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You may have recently read a variety of articles reporting on the dramatic changes in the world’s most important watch fair. These changes have been building over the past few years and should be worrying for organizers as the numbers speak very clearly. 2017 saw a decrease of 200 exhibitors from the previous year and this year, another whopping 600 exhibitors decided not to join the show, effectively cutting last year’s numbers in half. With the Swiss watch industry recovering from its recent crisis, and markets like China and the US growing once again, one might ask what the reasons are for such a decline in the number of companies exhibiting at Baselworld. Despite the industry being upbeat about its recent recovery, the retail landscape has changed significantly, and the times when 30 percent of a brand’s total production was sold to distributors and retail partners in Basel are over. Thanks to rapid digitalization, customers are much more informed and thus more sensitive to pricing today. This forces the brands to rethink pricing strategies to reach a better match between pricing and offering.
A further effect caused by a more digitalised customer base is the need to communicate and engage with consumers about the brand’s activities year-round. The constant access to quick information requires brands to present new models and collections throughout the year and “feed” the blogs and watch aficionados with new content. This requires a higher frequency of new developments and a shorter time to market for the brands. The ease of digital communication and the decreasing costs of global travel have also led to a decrease in the importance of big fairs like Baselworld to facilitate the interaction between brands and their retail partners.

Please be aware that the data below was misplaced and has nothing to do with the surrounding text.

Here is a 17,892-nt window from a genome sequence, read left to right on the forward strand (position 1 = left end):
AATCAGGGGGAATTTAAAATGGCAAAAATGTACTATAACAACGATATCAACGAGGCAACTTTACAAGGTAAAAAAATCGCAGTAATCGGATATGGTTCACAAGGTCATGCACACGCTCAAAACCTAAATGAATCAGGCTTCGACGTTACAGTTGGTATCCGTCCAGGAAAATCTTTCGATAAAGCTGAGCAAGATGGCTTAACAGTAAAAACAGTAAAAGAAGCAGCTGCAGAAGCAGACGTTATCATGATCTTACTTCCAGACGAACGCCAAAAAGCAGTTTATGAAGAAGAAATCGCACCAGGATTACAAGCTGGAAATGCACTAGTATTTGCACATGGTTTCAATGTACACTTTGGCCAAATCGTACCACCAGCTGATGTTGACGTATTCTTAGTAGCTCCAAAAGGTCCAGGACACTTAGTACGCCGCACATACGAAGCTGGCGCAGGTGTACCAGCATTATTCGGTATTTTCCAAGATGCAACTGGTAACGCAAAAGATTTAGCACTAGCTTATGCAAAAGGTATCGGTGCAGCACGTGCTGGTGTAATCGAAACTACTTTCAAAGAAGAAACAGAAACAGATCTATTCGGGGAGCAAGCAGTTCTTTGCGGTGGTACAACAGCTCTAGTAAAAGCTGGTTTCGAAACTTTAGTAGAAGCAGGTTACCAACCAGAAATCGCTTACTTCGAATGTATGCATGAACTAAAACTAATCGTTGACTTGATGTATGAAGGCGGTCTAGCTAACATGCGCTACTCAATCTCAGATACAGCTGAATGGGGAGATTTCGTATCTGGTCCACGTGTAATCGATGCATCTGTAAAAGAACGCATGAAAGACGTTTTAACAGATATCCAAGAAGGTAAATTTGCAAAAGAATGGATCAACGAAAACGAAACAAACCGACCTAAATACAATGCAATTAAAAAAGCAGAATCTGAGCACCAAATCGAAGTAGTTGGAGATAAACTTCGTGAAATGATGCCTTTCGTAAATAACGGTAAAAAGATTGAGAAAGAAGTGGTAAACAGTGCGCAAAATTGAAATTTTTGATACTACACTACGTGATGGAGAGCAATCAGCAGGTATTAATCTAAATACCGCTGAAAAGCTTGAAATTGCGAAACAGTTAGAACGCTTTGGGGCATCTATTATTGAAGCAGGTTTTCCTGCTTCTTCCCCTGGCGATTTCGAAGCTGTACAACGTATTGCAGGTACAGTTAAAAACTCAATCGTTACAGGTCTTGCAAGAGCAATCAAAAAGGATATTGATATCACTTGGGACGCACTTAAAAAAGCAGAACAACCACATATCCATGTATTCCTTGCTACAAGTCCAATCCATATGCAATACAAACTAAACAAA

A recent article by Revolution’s Wei Koh (https://www.revolution.watch/will-baselworld-continue-to-exist/) titled “Will Basel World Continue to Exist?” also points out many of the shortcomings of the fair in comparison with its relatively new competitor the Salon SIHH (Salon International de la Haute Horlogerie) in Geneva. He writes from his perspective as a watch journalist and complains about simple hotel rooms in Basel costing triple the regular price during the fair; slow or no Wi-Fi to upload live stories for his readers; as well as brand stands that are only accessible for retail partners and not open to the public. SIHH does things a bit differently and offers free Wi-Fi, well-lit photo booths purposely built for social media photography, work stations for journalists and a generally more open and friendly attitude towards visitors.
At the end of 2016 we changed our business model completely by building an award-winning e-commerce site for our brand and selling exclusively direct-to-consumer. This had the very welcome side-effect of eliminating retail margins and led to the possibility of offering our watches at a much more competitive price and therefore passing the savings on to our customers. All this, while including super-fast shipping, taxes and duties and free returns in almost every country in the world.
While trade shows undoubtedly have prestige they are also about presenting the brand and its new models to existing and potential retail partners. They also give journalists sneak peaks and presentations on new models so they can inform the public.
For us at Formex we have no need to lure in new retail partners. We would much rather invest the resources we save on shows like Baselworld and put them into product development and improving our customer experience even further.
Contrary to what most people would think, going exclusively online has brought us much closer to our customers and we enjoy the personal contact we have with them on a daily basis. The market feedback on our products also became much faster than it used to be. Customers are more able to share their experiences with us and therefore help us understand what they need without the barrier of a brick and mortar retailer.
However, we do participate at smaller shows that are targeted at the final customer. For instance, the Wind Up Watch Fair by Worn & Wound in San Francisco this May, and the MunichTime in Munich later in October, where we are able to interact with our customers in person and share our passion for watchmaking.
Raphael Granito, CEO Formex Swiss Watches